Myth: The permitting process for the proposed Rosemont Mine is taking too long.
FACT: First and most importantly, the devastating environmental impacts of the proposed Rosemont Mine are PERMANENT. Rosemont is proposing to dig an open-pit mine that is a half-mile deep and a mile rim-to-rim in the northern Santa Rita Mountains and pile potentially toxic mine waste 600-800 feet high in a watershed that provide 20% of the groundwater recharge for the Tucson basin.
The Arizona Game and Fish Department said that the proposed Rosemont Mine will “render the northern portion of the Santa Rita Mountains virtually worthless as wildlife habitat and as a functioning ecosystem…”
Any amount of time it takes to permit this mine, is inconsequential compared to the length of the impact on the lives of future generations.
Secondly, the actions and inactions of Rosemont and its owners are the major reason for the length of the permitting process for this project.
- Toronto-based Hudbay Minerals Inc., the owner of the Rosemont project, has failed to submit a mitigation plan to compensate for the destruction of wetlands, springs and seeps and important, functioning aquatic resources that meets the Clean Water Act’s requirements under Section 404 of the law. As a result, the Corps’ Los Angeles District Engineer last July recommended that the agency deny this required Clean Water Act permit consistent with repeated warnings by state and federal agencies that the project fails to comply with the law.
- According to published reports in September 2012 (click here), the Coronado National Forest Supervisor requested that his staff review the veracity of information provided to it by Rosemont Copper Company. Specifically, as noted in the article, Rosemont provided information to the Coronado National Forest in early July indicating that dramatic increases in copper reserves would not result in additional water use, truck traffic or air pollution. However, in a subsequent September 12 letter to the Forest Supervisor, Rosemont backpedaled on some of those earlier assertions, thus leading to further questions about the company’s credibility and requiring that more staff resources be employed to investigate these discrepancies.
- In August 2012, Augusta Resource released plans to significantly modify its mine proposal in an updated “Feasibility Study.” The Forest Service cited Augusta’s new plan as a reason to postpone the release of a Final Environmental Impact Statement (FEIS) and require additional analysis. (Source: click here)
Repeatedly throughout the regulatory consideration of the Rosemont Mine, agency staff criticized Augusta and Rosemont for not providing essential information in a timely manner. Consider these examples from documents released pursuant to the Freedom of Information Act (FOIA).
- August 3, 2010 email from the Forest Service’s Debby Kriegel to colleagues said that, “[u]nfortunately, the DEIS schedule and Rosemont’s continued dawdling (we’ve been asking them since January to fund someone to develop recommendations for tree planting) [emphasis in the original] mean that this mitigation measure won’t show up in the DEIS.”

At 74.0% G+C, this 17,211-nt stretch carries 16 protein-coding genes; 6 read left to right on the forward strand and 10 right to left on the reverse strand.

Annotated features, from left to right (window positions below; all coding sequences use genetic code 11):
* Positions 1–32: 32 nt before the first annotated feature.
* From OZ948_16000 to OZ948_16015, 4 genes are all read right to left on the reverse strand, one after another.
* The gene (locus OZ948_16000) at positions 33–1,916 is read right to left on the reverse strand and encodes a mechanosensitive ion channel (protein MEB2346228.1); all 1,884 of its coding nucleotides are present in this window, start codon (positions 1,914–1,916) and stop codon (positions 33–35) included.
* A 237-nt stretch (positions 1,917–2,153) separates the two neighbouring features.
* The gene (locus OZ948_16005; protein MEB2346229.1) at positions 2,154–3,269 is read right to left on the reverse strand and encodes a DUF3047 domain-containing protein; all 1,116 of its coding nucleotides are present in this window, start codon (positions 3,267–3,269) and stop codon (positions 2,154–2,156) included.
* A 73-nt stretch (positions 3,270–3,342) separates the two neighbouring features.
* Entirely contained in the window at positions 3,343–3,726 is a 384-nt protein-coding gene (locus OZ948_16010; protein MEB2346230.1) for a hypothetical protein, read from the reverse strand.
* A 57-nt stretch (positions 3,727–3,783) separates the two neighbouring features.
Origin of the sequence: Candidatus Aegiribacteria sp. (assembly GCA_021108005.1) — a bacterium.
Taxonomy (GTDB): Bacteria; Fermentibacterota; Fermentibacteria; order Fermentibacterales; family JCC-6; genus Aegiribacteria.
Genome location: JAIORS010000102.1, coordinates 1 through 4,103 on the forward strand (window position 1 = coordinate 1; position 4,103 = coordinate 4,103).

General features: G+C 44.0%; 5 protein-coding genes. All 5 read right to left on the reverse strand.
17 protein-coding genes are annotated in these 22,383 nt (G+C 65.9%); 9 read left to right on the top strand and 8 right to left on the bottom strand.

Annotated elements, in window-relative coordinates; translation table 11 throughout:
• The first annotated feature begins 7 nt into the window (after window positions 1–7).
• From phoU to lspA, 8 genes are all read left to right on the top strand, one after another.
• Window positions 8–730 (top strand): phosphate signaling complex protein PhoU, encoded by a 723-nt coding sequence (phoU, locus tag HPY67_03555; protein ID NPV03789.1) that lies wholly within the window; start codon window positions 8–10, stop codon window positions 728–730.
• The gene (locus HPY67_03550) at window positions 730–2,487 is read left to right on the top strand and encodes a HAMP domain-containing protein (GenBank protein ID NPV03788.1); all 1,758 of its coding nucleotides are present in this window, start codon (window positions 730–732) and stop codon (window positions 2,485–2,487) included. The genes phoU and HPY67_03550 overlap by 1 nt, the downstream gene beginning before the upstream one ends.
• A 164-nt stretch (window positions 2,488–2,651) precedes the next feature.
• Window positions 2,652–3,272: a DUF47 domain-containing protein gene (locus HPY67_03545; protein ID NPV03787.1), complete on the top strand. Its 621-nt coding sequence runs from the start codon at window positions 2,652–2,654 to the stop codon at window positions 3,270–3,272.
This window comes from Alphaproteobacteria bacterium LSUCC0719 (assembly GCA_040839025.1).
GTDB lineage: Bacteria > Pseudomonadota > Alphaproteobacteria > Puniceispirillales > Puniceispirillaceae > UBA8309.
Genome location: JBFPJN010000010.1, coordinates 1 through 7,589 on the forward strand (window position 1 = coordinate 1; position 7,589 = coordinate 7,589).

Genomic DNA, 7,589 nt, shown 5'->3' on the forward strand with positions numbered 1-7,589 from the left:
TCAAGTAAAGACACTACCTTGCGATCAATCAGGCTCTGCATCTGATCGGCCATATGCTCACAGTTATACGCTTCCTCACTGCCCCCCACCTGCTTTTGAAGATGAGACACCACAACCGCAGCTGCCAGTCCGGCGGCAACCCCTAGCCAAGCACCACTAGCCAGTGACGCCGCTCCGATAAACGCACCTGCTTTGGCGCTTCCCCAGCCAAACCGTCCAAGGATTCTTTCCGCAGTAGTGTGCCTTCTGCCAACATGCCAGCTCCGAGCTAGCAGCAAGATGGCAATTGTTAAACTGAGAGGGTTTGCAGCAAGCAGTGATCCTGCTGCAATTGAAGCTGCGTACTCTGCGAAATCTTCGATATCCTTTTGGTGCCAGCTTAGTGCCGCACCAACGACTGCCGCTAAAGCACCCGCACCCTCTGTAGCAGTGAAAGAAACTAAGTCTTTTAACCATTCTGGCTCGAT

- Notes from a July 27, 2010 Rosemont Team Meeting – The Forest Service noted during a Rosemont Team Meeting that Rosemont was late in providing certain required products was going to delay the project. Specifically, in the meeting notes regarding “Decisions Made” the Forest Service said that “[v]isual analysis- late products from RCC [Rosemont Copper Company] will extend project timeline”
- Notes from a February 2010 Forest Service Rosemont Project Team Meeting – The Forest Service included a specific topic on the meeting outline noting “Timeline delays” and listed the “Reports needed from Rosemont”.
- Notes from an August 11, 2009 Forest Service Rosemont Project Team Meeting – One of the topic discussed included, “Schedule slippage – possible reason include financial negotiation with RCC.”
- Notes from an April 28, 2009 Forest Service Rosemont Project Team Meeting – Under “Topics Discussed” “Alternative and where to go next: Still waiting on Rosemont, SWCA [emphasis in the original] can continue work…” [Note: SWCA is the Forest Service’s NEPA consultant for the Rosemont Project.]
- Notes from a March 24, 2009 Forest Service Rosemont Project Team Meeting – it was noted that with respect to alternatives, that only brainstorming could occur “because team is still waiting on vital reports.” Also, it was decided that the “Forest needs to document repeated requests for reports.”
Source: Forest Service documents (click here.)
Thus, the examples cited above make it clear that Rosemont itself bears considerable responsibility for the length of time the permitting process has taken.
May 8, 2017
Carla Kerekes Martin says
Unbelievable! The Forest Service has it’s own self-interest at heart. They should be ashamed of their behavior in this entire process. Considering the fires in the region and the impact of new erosion factors, much less the devastating consequences of the water usage, not only to the immediate area but to the natural drainage into Tucson, allowing this mine to begin should never have been considered from the outset. On behalf of the Empire Ranch foundation and all of the area surrounding this National Historic area and all of the natural environment surrounding the entire region we strongly protest the Forest Service actions in this matter and are hoping the general public will STAND UP for the importance of our future water supply, area wild life and the protection of our groundwater and all that this mine will effect well into the future.